The excise duty on fuels in the Netherlands will increase again from 1 July 2023. This will largely reverse the excise duty reduction that had taken effect on 1 April 2022. In fact, from 1 April 2022, the government had lowered the excise duty on fuels to compensate for the rise in energy prices.

The measure was specifically aimed at mitigating some of the costs on the fuel bill of motorists. However, it is indicated that the measure has limited impact and the budgetary costs are substantial. 

With this reduction last year, excise duty per litre of petrol had decreased by around EUR 17 cents. In addition, excise duty on diesel and LPG decreased around EUR 11 cents and EUR 8 cents respectively. This reduction was extended by six months on 1 January 2023. In doing so, it was already announced that in the first half of 2023 it would be reviewed to what extent the reduction would still be necessary.

It has now been announced that the reduction will be permanently reversed. With the increase as of 1 July 2023, this will make excise duty on petrol around EUR 14 cents per litre more expensive. Regarding diesel and LPG, this increase will be around EUR 10 cents and EUR 6 cents respectively. This will bring excise duty rates back to almost the old level. A further increase will take place on 1 January 2024 due to indexation. After this increase, the excise duty rate will be higher than before 1 April 2022. However, no excise duty will have to be paid on the rate difference in respect of the stock held by petrol station operators at that time.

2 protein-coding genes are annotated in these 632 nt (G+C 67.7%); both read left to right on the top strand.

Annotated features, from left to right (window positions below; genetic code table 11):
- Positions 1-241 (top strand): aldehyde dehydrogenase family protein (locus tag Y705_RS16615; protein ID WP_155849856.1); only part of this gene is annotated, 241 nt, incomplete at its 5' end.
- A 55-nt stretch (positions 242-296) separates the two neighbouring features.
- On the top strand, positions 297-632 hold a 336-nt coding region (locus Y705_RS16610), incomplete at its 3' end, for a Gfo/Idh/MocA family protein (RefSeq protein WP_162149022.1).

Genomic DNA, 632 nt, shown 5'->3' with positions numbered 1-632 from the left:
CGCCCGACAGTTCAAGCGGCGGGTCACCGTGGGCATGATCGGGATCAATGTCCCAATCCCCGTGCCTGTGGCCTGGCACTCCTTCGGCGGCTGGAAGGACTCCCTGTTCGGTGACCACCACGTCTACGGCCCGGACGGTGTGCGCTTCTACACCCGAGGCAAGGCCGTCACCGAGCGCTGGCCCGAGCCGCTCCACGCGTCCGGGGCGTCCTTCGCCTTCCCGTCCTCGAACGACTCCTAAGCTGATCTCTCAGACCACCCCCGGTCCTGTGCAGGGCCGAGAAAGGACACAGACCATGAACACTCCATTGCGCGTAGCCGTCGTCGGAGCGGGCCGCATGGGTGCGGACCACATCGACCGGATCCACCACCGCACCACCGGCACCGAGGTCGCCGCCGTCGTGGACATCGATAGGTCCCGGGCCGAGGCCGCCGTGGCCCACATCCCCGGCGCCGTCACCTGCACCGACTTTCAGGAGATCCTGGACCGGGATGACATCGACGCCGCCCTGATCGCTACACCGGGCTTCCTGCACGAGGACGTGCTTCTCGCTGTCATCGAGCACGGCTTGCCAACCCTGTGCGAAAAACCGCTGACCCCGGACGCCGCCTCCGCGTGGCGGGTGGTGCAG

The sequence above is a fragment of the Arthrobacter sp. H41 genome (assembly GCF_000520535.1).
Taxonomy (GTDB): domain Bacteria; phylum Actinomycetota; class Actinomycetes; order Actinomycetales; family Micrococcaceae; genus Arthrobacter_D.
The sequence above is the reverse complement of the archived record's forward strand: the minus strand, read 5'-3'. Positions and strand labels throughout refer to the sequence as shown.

This increase is also expected to have side effects. Since the increased excise duties will also make transport depending on these fuels more expensive, there is a good chance that this increase will reflect in the price of other products and services. 

In addition, as a result of the increase, differences in fuel prices compared to neighbouring countries will also rise again. As a result, more people who live in border areas will buy their fuel in another country. The Dutch State Secretary for Finance, however, indicated last year that these differences are not expected to disappear. Taking into account the minimum rates, these prices fall under the discretionary power of member states.

We will keep you informed of further material developments.

Should you have any questions with respect to the tax developments in the Automotive sector, please contact your trusted adviser or a member of our Automotive Team. We will be happy to assist you.